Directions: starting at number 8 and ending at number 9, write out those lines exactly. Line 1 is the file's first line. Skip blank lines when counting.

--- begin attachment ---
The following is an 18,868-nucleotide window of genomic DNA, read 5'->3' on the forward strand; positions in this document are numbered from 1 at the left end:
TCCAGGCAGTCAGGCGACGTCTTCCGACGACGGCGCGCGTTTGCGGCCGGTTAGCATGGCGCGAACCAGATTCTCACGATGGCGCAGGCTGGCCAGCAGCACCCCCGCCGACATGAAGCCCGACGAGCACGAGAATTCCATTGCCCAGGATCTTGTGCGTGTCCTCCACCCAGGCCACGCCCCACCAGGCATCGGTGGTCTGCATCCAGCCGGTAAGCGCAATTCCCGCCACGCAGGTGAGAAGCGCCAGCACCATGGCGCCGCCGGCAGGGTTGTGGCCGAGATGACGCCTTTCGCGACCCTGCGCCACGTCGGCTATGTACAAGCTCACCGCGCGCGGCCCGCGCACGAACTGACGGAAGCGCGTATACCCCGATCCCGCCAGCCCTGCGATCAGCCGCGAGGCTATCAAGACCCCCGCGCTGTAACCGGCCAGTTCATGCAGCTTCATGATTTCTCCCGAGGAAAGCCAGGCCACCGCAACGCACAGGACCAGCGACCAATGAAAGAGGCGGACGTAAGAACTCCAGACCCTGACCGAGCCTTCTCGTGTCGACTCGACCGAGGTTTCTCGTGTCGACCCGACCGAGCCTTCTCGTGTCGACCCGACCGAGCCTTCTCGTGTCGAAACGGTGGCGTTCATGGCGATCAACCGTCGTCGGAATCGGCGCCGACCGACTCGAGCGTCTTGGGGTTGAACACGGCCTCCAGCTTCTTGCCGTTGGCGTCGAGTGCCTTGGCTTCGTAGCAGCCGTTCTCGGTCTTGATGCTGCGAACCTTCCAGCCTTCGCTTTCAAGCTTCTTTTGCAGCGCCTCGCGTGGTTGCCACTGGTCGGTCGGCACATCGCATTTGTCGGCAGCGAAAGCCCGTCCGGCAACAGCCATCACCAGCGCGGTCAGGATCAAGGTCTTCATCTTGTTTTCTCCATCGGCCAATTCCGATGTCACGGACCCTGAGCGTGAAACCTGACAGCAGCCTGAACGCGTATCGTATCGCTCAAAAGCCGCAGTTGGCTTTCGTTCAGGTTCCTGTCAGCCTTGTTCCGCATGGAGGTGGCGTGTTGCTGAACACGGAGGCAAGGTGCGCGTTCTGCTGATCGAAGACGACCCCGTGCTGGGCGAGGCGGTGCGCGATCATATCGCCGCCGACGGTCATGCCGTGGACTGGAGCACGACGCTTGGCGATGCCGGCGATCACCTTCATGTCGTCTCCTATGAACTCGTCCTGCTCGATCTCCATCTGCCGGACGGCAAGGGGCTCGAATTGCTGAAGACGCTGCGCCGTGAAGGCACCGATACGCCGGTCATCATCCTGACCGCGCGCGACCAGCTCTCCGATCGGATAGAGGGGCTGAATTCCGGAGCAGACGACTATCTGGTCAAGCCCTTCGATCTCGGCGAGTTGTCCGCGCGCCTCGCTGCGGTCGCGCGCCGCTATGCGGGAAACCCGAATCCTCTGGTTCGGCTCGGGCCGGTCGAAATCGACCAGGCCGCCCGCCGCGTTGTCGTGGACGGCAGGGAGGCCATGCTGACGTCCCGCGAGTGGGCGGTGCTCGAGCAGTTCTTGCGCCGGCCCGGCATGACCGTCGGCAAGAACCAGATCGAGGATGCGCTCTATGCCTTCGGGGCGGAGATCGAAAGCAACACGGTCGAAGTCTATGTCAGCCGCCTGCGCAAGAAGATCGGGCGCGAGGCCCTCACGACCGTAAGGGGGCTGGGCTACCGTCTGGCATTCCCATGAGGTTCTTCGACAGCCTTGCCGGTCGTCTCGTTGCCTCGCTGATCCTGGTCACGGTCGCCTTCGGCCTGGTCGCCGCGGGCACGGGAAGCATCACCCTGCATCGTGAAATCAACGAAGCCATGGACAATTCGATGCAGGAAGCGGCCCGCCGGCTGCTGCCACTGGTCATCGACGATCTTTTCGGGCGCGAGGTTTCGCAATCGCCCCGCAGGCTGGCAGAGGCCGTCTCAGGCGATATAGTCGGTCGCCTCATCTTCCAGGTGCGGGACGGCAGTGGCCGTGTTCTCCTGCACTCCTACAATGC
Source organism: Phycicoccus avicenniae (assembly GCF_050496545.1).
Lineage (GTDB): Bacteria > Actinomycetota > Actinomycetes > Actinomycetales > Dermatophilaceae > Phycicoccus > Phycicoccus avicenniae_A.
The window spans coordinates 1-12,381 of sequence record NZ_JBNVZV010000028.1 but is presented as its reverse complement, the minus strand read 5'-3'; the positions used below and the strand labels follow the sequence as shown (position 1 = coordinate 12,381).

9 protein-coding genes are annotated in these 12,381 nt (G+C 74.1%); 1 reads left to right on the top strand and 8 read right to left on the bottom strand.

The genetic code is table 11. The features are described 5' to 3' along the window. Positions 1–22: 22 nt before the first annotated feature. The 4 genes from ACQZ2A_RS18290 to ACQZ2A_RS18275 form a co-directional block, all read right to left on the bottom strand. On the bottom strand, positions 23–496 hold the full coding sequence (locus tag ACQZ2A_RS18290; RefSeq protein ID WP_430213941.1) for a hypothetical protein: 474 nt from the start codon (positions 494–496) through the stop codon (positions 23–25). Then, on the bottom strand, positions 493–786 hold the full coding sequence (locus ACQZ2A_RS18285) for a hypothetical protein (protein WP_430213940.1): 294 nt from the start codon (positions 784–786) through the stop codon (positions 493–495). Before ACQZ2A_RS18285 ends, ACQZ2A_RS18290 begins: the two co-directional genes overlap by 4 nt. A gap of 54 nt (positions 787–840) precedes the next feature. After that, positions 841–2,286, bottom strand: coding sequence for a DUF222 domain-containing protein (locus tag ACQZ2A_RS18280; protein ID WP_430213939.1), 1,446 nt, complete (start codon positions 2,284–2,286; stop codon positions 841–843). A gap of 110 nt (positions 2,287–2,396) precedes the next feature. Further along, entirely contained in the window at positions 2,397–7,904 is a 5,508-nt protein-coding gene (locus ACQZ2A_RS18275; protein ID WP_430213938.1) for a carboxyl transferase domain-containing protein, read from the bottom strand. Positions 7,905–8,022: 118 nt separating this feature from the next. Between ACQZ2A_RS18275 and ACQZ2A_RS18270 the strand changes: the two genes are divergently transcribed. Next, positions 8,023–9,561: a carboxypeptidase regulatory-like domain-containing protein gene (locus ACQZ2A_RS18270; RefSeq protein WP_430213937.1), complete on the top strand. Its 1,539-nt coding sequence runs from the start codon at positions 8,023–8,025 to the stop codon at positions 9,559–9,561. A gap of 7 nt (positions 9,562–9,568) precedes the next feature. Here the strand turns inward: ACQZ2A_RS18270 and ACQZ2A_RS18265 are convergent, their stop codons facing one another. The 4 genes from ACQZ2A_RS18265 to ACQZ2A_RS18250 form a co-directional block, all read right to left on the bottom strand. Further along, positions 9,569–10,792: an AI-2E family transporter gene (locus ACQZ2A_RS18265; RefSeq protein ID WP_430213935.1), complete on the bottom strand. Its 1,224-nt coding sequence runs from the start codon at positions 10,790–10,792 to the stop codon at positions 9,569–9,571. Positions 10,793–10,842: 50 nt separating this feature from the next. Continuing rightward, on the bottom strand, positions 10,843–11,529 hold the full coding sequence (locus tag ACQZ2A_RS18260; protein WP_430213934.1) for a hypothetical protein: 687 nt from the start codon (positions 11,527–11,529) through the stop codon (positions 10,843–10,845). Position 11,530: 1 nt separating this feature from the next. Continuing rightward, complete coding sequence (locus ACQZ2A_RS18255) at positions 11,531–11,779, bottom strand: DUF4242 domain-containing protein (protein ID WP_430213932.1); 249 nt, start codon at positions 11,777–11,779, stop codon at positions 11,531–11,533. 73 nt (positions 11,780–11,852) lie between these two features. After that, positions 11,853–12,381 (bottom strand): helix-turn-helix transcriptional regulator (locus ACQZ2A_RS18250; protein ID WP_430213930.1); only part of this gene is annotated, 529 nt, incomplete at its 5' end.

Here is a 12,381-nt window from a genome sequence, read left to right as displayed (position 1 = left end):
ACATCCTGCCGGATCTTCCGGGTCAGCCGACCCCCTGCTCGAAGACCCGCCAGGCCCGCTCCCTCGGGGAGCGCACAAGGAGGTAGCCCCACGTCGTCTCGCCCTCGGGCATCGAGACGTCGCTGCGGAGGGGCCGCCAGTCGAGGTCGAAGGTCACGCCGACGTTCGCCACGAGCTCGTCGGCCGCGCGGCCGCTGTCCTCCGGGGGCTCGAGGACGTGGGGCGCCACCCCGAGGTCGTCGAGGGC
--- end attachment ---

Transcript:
Here is a 12,381-nt window from a genome sequence, read left to right as displayed (position 1 = left end):
ACATCCTGCCGGATCTTCCGGGTCAGCCGACCCCCTGCTCGAAGACCCGCCAGGCCCGCTCCCTCGGGGAGCGCACAAGGAGGTAGCCCCACGTCGTCTCGCCCTCGGGCATCGAGACGTCGCTGCGGAGGGGCCGCCAGTCGAGGTCGAAGGTCACGCCGACGTTCGCCACGAGCTCGTCGGCCGCGCGGCCGCTGTCCTCCGGGGGCTCGAGGACGTGGGGCGCCACCCCGAGGTCGTCGAGGGC